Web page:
The majority of participants had been living with their condition for a number of years, and had been identified by the heart failure nurse as `stable'. This meant these participants had a lower chance of experiencing an exacerbation

`The question where you said `How is your breathing?' I just found that boring because I was putting the same thing down every day' (CHF103)

The over activity/rest cycle (C3) and the loss of fitness in people with CHF (C4) were identified as important contextual factors when developing the CMO hypotheses. The over activity/rest cycle, however, was not identified as an issue for these participants:

`Well I could see that every day there was a pattern, pretty much walking the dog every day and going for a walk every day, working Monday to Friday, gym Monday, Wednesday, Friday and swimming Tuesday and Thursday. Some Saturdays I might have football on' (CHF107)

Changes to levels of physical activity were recognised as important in the initial stages of CHF (C4) but the majority of these participants were active currently:

`When you are first getting over your heart failure, the only thing you can do is potter about and walk for a bit' If you just sit there and do nothing you won't get better anyway, actually walking and exercising is part of your medication and getting you better' (CHF107)

However, when asked to identify a goal they would like to achieve through the deployment phase, all seven participants reported that they would like to either lose weight, or improve or regain fitness, indicating perceived reduced levels of activity (C4).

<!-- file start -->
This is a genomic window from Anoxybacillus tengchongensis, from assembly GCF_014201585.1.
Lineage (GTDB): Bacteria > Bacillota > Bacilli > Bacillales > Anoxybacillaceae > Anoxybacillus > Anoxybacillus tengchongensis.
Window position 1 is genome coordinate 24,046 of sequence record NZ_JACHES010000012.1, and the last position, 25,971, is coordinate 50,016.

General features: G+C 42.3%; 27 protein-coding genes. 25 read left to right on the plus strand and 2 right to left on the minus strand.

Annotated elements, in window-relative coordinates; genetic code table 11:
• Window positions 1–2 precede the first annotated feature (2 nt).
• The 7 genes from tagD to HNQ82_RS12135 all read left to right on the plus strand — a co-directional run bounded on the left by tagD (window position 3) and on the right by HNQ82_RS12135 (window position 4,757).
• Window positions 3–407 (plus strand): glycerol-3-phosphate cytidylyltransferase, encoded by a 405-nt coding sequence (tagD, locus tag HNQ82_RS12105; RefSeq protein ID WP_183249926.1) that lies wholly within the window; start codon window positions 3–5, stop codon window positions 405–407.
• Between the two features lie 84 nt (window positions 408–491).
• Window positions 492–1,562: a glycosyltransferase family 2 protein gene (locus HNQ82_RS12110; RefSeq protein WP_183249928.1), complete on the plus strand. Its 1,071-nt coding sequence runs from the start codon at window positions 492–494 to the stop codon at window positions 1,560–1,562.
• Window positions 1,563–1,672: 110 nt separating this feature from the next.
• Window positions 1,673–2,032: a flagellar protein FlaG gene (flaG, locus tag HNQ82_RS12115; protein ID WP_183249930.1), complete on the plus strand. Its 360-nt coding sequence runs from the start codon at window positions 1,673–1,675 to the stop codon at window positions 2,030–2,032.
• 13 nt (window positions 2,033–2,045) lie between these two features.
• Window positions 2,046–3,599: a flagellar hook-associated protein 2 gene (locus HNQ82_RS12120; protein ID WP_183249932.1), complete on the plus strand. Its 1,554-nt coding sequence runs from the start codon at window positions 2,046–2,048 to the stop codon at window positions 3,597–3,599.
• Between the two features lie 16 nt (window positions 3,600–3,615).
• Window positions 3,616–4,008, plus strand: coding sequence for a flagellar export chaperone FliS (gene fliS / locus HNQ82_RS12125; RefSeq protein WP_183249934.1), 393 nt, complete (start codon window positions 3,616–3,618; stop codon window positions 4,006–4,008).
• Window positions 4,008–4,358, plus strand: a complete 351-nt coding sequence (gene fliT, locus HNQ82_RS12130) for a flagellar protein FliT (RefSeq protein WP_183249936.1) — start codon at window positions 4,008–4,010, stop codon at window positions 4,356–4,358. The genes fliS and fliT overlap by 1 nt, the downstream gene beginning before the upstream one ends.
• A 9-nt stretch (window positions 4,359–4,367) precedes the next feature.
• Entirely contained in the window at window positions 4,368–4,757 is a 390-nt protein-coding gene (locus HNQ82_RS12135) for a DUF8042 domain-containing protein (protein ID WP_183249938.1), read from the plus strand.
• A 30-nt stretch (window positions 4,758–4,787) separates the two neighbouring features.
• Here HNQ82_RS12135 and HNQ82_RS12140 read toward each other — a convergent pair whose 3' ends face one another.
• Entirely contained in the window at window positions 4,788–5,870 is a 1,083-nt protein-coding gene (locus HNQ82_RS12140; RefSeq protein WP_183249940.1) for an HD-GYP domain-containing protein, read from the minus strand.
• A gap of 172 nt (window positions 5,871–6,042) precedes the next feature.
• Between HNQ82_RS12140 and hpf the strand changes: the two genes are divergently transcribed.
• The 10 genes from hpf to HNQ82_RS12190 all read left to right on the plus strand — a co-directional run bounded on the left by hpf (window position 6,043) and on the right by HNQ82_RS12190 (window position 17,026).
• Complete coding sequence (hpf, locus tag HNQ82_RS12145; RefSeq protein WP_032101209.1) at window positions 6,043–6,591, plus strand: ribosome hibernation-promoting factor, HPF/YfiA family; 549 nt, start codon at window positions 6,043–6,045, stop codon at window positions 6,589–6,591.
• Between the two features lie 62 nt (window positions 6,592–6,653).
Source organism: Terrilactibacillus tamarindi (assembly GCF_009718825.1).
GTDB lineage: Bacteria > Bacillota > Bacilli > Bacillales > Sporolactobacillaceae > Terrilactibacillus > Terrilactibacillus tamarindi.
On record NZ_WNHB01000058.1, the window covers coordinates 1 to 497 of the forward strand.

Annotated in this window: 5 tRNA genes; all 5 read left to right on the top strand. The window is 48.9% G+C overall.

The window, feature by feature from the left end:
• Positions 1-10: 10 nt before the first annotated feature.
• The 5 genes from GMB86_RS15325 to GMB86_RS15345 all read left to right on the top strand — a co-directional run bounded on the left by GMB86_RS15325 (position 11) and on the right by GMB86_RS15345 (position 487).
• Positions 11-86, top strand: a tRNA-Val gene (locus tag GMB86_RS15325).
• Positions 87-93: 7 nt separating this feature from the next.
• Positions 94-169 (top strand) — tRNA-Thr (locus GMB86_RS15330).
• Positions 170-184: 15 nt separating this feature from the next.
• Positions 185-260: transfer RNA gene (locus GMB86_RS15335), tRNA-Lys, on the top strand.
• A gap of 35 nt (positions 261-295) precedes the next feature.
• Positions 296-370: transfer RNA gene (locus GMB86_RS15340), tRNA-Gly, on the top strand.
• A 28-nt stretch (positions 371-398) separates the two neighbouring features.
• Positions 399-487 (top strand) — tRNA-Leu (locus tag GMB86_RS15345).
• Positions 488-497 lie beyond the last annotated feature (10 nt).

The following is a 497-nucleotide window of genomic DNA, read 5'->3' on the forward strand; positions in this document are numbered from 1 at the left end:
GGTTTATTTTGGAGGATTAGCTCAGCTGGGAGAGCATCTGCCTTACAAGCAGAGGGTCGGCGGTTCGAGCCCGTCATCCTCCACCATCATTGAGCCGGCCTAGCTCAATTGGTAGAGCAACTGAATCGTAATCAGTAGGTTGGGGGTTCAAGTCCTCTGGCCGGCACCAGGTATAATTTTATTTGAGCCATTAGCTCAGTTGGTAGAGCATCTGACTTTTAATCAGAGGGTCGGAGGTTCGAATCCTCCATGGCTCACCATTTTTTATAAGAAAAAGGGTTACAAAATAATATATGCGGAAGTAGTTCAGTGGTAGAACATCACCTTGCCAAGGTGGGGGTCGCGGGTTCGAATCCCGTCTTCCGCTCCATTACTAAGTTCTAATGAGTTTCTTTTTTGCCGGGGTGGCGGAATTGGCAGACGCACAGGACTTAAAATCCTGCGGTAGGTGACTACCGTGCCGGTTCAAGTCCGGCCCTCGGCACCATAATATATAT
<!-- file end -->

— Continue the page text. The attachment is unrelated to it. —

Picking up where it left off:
All participants recognised that they were expected to self-manage without a great deal of health professional support when they were stable (C6), and felt this was appropriate. They indicated, however, that greater support was needed when people were less stable:

`I don't need heavy involvement. The good thing for me is that I am stable, there is a lot of people that aren't and when you aren't stable that's when you do seem to need a lot more advice and back up' (CHF102)

In conclusion, the environmental contexts identified in the development stage were corroborated during the deployment, as were three of the personal contexts, however two of the personal contexts were not relevant for these participants (C3 & C5).

Mechanisms and outcomes

The system was designed to be used with limited technical support (C1) and, in order for users to be engaged with the system (O1), it needed to be reliable and usable (M1). Technical problems meant that this mechanism was not supported. The problems related to the mobile device connecting to the home hub:

`We had the trouble with the phone not connecting to the hub. The phone wasn't registering'. (CHF109)